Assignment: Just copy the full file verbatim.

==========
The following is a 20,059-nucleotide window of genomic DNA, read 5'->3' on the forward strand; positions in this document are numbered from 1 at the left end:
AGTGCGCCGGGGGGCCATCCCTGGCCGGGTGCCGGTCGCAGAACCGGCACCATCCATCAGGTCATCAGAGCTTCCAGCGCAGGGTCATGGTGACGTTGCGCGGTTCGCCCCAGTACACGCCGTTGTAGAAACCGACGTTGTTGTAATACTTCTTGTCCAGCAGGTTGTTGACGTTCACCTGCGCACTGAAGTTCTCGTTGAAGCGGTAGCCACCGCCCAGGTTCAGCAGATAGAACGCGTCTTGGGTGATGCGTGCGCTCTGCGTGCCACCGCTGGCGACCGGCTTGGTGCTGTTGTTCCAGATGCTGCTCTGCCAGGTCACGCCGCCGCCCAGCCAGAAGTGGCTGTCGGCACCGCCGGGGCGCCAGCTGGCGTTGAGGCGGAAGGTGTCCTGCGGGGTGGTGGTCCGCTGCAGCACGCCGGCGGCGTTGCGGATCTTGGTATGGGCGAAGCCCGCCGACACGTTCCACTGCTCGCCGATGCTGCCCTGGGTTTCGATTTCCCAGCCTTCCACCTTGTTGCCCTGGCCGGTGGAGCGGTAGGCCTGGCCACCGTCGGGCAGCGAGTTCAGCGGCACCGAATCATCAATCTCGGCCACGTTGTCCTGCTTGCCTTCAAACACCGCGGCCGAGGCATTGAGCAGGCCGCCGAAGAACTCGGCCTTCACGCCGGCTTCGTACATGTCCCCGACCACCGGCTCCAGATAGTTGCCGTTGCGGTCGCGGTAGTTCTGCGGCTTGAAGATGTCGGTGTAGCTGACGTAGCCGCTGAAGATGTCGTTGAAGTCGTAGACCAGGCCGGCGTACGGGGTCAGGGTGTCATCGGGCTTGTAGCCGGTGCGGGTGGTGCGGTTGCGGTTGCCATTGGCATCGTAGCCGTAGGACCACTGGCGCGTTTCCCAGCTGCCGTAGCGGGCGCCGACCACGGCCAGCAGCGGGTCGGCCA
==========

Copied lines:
The following is a 20,059-nucleotide window of genomic DNA, read 5'->3' on the forward strand; positions in this document are numbered from 1 at the left end:
AGTGCGCCGGGGGGCCATCCCTGGCCGGGTGCCGGTCGCAGAACCGGCACCATCCATCAGGTCATCAGAGCTTCCAGCGCAGGGTCATGGTGACGTTGCGCGGTTCGCCCCAGTACACGCCGTTGTAGAAACCGACGTTGTTGTAATACTTCTTGTCCAGCAGGTTGTTGACGTTCACCTGCGCACTGAAGTTCTCGTTGAAGCGGTAGCCACCGCCCAGGTTCAGCAGATAGAACGCGTCTTGGGTGATGCGTGCGCTCTGCGTGCCACCGCTGGCGACCGGCTTGGTGCTGTTGTTCCAGATGCTGCTCTGCCAGGTCACGCCGCCGCCCAGCCAGAAGTGGCTGTCGGCACCGCCGGGGCGCCAGCTGGCGTTGAGGCGGAAGGTGTCCTGCGGGGTGGTGGTCCGCTGCAGCACGCCGGCGGCGTTGCGGATCTTGGTATGGGCGAAGCCCGCCGACACGTTCCACTGCTCGCCGATGCTGCCCTGGGTTTCGATTTCCCAGCCTTCCACCTTGTTGCCCTGGCCGGTGGAGCGGTAGGCCTGGCCACCGTCGGGCAGCGAGTTCAGCGGCACCGAATCATCAATCTCGGCCACGTTGTCCTGCTTGCCTTCAAACACCGCGGCCGAGGCATTGAGCAGGCCGCCGAAGAACTCGGCCTTCACGCCGGCTTCGTACATGTCCCCGACCACCGGCTCCAGATAGTTGCCGTTGCGGTCGCGGTAGTTCTGCGGCTTGAAGATGTCGGTGTAGCTGACGTAGCCGCTGAAGATGTCGTTGAAGTCGTAGACCAGGCCGGCGTACGGGGTCAGGGTGTCATCGGGCTTGTAGCCGGTGCGGGTGGTGCGGTTGCGGTTGCCATTGGCATCGTAGCCGTAGGACCACTGGCGCGTTTCCCAGCTGCCGTAGCGGGCGCCGACCACGGCCAGCAGCGGGTCGGCCA